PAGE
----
Orion Group has two segments: Marine and Concrete. The Marine segment is a decent business and over the past four fiscal years, this business has Adj. EBITDA margins ranging from 8.1% (FY 2021) to as high as 12.3% (FY 2020). The drivers of this business are the quality of its backlog and utilization rates. High/ healthy labor and equipment utilization rates drive profitability. The Concrete segment has been a goat rodeo and Adj. EBITDA margins have ranged from negative 1.5% (FY 2018) to 2.1% (FY 2020).
As I stated above, backlog and the quality of that backlog drive near term results. Please note that Orion’s backlog ending 12/31/19 was healthy. Lo and behold its FY 2020 results were solid, with the company delivering Adj. EBITDA of $55 million.
The reason the stock has gotten dinged is because management has proven to be weak operators, bad at forecasting the business, and simply poor stewards of shareholders’ capital. In late February 2021, after Orion posted a strong FY 2020 results, management guided the Street to Adj. EBITDA of mid to high $40 millions. Yet, as of 12/31/20, Orion’s backlog was really low, and as it turns out, its 2nd half FY 2021 results were terrible.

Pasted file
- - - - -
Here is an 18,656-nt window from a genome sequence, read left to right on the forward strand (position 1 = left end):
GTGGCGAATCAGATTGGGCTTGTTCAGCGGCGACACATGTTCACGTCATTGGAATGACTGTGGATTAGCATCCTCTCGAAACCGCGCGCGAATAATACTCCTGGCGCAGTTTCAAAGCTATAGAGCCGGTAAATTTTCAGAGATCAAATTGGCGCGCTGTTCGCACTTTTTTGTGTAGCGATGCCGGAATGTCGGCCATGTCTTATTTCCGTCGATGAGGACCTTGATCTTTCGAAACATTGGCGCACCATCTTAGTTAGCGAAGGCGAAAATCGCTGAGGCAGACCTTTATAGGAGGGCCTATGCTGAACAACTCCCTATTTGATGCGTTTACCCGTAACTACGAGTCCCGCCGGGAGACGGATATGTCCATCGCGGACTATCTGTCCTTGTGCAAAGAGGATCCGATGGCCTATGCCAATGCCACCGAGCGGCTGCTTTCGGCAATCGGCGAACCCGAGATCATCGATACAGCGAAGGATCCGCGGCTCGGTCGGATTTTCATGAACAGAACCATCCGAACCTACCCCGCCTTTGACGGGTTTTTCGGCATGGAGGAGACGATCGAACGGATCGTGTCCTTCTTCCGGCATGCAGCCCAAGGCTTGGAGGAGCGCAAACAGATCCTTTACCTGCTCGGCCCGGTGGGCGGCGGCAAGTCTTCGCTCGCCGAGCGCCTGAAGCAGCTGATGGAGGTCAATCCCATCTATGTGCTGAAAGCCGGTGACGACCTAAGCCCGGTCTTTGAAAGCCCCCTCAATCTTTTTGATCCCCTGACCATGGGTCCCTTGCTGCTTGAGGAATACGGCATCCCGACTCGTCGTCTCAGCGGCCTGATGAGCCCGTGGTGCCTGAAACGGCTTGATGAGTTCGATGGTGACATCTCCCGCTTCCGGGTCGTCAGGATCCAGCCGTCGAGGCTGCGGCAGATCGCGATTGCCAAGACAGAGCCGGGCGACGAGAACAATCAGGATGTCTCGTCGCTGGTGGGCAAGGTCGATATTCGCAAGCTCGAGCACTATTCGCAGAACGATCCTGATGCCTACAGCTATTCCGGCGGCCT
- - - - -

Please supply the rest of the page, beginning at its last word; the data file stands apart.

Enclosed below is look at the key metrics over the past four fiscal years.
Orion has 31 million shares outstanding. As of Tuesday, March 22, 2022, its stock closed at $2.21 per share, which translates into a $69 million market capitalization. After a really poor second half 2021, Orion has $39.1 million of financial debt (on its revolver) and $12.3 million of cash, so $26.8 million of net debt. This translates to an enterprise value of $95.8 million.
However, the company has two pieces of commercial real estate currently under agreement. If both deals close, net proceeds are expected to be $35 million. This consists of its $5 million (Port Lavaca) property and $30 million (East West Jones) property. The Port Lavaca deal is supposed to close by Q2 FY 2022 and East West Jones is targeted to close in Q3 FY 2022.
Management guided FY 2022 Adj. EBITDA to the mid $30 millions. And again, as I noted above, Orion does have a much healthier backlog entering FY 2022, so even though management isn’t super credible, there is a much higher likelihood that they can hit this guidance compared to FY 2021 guidance, as the 12/31/2020 backlog was low whereas its 12/31/2021 backlog is healthy.